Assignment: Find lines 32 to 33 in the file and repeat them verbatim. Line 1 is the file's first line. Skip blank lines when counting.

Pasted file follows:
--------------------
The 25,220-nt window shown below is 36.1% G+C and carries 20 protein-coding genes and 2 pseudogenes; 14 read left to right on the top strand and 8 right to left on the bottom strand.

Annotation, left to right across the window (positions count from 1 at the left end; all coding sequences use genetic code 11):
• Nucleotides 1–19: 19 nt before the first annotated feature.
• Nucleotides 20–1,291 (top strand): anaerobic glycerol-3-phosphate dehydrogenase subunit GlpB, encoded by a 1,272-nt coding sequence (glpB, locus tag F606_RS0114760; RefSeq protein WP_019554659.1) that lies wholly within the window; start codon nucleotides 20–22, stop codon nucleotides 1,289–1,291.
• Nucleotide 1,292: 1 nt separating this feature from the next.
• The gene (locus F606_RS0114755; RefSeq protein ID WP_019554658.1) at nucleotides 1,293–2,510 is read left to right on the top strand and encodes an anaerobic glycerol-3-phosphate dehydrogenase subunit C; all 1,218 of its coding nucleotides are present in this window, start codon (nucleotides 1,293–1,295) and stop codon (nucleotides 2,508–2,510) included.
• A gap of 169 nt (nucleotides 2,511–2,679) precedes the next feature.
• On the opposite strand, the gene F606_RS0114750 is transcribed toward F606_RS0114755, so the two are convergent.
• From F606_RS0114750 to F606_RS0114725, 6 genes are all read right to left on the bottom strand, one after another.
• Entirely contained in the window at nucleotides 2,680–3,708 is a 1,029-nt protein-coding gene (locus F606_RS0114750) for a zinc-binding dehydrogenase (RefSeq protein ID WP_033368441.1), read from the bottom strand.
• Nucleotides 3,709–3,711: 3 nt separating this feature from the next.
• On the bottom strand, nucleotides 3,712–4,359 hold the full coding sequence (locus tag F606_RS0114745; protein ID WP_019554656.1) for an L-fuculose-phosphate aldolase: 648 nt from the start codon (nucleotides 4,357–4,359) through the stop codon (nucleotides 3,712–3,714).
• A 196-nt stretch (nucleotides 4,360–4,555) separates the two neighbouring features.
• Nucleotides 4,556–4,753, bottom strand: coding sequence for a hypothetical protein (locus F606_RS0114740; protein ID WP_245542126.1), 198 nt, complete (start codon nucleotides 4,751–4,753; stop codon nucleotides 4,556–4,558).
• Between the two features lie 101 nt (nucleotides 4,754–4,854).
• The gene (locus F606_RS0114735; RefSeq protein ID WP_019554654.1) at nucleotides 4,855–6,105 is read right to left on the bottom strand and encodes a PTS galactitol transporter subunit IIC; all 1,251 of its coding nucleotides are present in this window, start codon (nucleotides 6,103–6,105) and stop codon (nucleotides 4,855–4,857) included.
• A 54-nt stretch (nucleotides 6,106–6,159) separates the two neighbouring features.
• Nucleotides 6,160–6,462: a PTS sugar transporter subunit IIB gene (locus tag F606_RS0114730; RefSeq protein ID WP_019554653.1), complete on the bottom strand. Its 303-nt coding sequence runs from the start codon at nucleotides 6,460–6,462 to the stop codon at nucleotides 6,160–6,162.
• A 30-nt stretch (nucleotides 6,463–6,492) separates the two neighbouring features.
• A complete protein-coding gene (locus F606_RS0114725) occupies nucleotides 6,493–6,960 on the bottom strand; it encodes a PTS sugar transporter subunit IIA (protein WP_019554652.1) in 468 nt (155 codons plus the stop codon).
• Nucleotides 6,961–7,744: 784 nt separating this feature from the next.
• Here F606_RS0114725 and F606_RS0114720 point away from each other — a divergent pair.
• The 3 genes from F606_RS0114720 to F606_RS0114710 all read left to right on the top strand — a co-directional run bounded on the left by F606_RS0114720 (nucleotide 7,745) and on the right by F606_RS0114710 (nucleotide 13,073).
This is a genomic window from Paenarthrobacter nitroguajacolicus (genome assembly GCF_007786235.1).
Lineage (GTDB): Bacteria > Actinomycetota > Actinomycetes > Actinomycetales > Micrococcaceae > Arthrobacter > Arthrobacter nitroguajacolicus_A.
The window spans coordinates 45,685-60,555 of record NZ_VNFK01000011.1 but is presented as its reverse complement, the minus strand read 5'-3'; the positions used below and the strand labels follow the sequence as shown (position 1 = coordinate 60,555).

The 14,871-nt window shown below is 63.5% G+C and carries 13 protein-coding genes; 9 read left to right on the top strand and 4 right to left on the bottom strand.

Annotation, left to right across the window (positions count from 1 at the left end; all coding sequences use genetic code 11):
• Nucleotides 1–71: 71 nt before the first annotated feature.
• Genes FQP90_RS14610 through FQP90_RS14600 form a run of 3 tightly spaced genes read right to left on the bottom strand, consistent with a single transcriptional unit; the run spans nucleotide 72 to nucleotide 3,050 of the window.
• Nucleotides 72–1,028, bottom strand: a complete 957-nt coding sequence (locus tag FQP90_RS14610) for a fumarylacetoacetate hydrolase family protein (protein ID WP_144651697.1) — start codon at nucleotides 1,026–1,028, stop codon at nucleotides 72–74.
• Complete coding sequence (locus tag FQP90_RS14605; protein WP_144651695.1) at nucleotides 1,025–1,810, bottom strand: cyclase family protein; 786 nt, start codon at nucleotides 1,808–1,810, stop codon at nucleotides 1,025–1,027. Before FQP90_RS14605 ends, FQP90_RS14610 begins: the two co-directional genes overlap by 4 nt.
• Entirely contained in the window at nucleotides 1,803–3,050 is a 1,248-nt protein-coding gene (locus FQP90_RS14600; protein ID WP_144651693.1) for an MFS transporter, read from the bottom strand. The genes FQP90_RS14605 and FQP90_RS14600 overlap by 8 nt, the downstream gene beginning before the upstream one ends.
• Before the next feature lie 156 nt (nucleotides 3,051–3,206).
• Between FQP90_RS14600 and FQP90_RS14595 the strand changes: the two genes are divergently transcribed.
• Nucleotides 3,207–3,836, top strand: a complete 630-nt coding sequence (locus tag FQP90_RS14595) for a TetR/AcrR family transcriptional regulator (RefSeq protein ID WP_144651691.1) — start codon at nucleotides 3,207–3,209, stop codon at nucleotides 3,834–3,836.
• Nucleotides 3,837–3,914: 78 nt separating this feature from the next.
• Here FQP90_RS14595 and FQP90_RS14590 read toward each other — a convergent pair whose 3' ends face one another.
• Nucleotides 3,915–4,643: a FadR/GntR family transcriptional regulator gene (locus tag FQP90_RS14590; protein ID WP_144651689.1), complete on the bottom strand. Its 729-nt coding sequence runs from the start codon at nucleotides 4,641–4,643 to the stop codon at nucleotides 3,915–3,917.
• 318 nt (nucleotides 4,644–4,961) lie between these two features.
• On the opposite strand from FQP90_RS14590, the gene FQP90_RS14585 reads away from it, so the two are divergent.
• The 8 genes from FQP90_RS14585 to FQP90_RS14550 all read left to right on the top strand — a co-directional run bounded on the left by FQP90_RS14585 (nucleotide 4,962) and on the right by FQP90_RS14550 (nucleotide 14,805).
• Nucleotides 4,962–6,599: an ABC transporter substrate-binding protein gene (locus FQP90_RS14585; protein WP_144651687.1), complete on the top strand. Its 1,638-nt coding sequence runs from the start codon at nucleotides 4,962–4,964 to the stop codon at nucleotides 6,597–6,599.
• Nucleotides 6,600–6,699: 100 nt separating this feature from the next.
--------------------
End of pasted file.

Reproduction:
• Complete coding sequence (locus tag FQP90_RS14605; protein WP_144651695.1) at nucleotides 1,025–1,810, bottom strand: cyclase family protein; 786 nt, start codon at nucleotides 1,808–1,810, stop codon at nucleotides 1,025–1,027. Before FQP90_RS14605 ends, FQP90_RS14610 begins: the two co-directional genes overlap by 4 nt.
• Entirely contained in the window at nucleotides 1,803–3,050 is a 1,248-nt protein-coding gene (locus FQP90_RS14600; protein ID WP_144651693.1) for an MFS transporter, read from the bottom strand. The genes FQP90_RS14605 and FQP90_RS14600 overlap by 8 nt, the downstream gene beginning before the upstream one ends.